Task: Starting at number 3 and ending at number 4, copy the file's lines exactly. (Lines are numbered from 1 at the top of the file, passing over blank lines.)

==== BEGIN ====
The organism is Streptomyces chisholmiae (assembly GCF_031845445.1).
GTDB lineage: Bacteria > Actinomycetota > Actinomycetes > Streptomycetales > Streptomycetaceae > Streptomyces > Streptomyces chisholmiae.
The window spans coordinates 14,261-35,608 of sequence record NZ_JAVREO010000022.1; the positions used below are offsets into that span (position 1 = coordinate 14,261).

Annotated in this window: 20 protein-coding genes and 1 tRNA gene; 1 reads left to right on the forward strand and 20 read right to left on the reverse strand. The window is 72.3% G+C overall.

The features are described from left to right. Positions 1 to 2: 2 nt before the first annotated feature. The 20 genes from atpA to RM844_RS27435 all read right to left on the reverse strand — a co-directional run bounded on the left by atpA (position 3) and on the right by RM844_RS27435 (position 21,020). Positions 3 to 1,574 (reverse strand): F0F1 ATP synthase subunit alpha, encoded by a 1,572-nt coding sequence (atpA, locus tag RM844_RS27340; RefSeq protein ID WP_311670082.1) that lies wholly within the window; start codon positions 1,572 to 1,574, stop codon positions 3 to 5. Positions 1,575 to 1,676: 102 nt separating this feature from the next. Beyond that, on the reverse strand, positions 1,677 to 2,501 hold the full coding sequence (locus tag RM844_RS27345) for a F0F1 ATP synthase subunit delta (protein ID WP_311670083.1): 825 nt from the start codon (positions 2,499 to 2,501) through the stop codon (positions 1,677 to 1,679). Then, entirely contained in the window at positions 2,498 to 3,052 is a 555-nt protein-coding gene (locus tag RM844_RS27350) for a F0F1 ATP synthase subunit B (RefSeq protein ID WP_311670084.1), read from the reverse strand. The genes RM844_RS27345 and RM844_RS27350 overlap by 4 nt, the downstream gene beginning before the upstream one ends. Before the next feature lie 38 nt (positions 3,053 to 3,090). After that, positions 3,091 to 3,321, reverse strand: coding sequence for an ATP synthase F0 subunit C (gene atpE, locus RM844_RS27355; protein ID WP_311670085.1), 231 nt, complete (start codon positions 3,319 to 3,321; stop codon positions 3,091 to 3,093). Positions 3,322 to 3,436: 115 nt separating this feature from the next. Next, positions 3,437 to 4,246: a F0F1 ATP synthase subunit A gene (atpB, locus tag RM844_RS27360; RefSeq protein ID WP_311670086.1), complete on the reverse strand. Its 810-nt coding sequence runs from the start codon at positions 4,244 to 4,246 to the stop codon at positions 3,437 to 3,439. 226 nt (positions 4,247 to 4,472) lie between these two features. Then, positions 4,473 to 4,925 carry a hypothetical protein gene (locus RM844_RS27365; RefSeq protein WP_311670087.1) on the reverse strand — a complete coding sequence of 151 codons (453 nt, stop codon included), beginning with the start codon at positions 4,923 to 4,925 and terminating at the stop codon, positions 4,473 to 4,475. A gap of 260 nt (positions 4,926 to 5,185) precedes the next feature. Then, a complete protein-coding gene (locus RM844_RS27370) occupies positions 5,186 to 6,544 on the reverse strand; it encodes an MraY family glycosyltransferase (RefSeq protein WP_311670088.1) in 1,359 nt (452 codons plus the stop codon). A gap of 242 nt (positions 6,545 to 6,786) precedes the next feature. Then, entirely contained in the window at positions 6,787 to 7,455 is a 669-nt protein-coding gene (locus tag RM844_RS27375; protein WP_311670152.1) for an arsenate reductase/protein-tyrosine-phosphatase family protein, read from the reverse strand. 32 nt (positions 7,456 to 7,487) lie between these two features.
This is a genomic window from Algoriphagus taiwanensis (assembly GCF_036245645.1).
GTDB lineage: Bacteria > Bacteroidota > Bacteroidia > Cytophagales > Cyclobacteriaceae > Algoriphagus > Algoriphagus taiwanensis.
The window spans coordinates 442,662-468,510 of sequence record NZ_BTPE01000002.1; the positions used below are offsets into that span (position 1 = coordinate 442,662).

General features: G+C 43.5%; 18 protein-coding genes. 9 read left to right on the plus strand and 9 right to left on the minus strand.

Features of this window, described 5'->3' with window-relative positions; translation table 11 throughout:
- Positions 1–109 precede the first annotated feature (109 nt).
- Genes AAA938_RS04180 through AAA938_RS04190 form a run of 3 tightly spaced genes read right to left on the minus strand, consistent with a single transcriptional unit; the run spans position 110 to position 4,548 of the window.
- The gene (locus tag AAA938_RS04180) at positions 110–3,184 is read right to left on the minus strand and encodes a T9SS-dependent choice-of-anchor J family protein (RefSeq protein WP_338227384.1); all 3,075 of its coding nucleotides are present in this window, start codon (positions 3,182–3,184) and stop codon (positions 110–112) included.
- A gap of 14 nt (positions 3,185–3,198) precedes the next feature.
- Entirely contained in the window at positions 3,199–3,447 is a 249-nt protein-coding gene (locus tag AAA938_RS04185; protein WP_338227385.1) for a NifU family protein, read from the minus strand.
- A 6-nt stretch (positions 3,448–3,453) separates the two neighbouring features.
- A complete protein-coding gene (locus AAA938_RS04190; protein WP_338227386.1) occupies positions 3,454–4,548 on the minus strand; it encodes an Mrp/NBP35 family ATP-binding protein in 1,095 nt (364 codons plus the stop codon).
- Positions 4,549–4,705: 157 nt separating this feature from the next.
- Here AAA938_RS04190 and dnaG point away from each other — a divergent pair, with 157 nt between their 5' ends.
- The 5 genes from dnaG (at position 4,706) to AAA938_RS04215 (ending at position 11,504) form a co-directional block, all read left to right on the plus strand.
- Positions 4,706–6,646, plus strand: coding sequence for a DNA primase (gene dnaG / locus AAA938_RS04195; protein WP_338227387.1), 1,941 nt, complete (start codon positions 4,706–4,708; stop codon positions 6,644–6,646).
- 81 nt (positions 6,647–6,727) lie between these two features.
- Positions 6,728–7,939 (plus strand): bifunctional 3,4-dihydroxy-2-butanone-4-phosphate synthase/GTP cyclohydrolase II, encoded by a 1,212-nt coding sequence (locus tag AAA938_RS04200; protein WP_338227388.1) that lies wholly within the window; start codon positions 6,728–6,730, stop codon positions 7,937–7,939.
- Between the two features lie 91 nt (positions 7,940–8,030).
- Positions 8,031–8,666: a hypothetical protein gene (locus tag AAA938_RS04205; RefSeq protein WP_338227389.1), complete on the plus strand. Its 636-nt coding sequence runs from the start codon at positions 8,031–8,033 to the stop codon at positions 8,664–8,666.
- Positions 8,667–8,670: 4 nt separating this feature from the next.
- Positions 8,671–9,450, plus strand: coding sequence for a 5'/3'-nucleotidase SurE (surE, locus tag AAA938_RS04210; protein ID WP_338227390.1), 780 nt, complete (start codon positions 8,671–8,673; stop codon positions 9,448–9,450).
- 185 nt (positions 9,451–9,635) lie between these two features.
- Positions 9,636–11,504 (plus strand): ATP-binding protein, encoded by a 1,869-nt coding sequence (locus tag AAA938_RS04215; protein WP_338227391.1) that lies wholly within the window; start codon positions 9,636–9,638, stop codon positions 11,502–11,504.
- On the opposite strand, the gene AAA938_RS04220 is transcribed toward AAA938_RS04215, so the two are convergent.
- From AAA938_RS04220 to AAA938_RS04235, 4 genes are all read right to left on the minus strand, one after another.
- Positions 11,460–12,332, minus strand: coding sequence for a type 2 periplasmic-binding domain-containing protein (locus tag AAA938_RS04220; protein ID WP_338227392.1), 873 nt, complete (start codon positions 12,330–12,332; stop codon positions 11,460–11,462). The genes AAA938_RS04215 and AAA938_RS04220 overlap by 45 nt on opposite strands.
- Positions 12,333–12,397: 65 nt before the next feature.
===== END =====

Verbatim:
The window spans coordinates 14,261-35,608 of sequence record NZ_JAVREO010000022.1; the positions used below are offsets into that span (position 1 = coordinate 14,261).

Annotated in this window: 20 protein-coding genes and 1 tRNA gene; 1 reads left to right on the forward strand and 20 read right to left on the reverse strand. The window is 72.3% G+C overall.